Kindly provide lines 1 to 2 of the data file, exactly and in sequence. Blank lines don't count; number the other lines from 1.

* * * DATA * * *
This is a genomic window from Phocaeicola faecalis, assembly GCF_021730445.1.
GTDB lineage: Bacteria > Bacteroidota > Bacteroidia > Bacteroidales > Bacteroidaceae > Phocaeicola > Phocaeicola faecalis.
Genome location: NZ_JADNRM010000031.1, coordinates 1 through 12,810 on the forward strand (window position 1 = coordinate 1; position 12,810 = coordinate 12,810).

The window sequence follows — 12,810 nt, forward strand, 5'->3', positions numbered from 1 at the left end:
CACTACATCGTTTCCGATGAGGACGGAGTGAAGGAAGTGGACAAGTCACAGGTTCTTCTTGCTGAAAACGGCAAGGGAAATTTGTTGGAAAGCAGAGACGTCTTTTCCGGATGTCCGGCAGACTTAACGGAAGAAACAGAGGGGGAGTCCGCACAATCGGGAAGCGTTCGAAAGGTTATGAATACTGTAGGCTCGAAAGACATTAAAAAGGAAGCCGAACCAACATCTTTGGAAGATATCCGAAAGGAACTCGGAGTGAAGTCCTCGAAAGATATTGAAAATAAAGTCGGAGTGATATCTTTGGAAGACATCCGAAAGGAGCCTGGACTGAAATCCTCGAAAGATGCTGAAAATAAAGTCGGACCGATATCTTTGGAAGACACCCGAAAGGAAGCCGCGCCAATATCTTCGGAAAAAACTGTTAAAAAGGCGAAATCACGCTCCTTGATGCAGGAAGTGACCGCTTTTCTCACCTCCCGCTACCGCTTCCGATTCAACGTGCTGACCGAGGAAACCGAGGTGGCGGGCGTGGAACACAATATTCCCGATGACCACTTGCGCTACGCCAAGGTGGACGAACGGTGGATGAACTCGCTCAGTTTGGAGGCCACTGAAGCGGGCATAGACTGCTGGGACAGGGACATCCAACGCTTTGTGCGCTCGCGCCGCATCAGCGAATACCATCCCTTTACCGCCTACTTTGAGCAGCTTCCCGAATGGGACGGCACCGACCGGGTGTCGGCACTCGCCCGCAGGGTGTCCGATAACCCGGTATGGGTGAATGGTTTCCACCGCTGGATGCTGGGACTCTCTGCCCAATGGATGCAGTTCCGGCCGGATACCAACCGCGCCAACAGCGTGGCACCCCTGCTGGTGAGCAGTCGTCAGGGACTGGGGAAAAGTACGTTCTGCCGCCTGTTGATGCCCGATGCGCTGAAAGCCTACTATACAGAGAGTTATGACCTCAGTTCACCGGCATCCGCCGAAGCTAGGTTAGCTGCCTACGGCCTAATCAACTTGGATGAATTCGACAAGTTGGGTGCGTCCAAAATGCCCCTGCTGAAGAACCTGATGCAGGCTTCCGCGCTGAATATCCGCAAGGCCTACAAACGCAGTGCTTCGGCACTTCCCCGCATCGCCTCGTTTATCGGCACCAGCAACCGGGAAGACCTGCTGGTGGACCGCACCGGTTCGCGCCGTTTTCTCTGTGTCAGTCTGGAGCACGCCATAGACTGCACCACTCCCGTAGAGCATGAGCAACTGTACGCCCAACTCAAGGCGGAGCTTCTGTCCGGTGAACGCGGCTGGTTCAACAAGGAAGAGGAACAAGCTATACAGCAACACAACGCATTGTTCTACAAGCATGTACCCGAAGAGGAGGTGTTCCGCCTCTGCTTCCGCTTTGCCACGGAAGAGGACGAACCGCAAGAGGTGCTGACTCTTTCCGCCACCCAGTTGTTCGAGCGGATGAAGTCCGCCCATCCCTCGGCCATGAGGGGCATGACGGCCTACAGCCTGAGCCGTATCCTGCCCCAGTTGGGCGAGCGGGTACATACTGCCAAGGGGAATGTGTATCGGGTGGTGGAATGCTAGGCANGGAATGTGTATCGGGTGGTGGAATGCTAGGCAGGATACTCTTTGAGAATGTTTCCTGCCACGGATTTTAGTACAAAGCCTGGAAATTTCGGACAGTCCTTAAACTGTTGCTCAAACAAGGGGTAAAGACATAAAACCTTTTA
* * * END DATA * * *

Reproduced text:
This is a genomic window from Phocaeicola faecalis, assembly GCF_021730445.1.
GTDB lineage: Bacteria > Bacteroidota > Bacteroidia > Bacteroidales > Bacteroidaceae > Phocaeicola > Phocaeicola faecalis.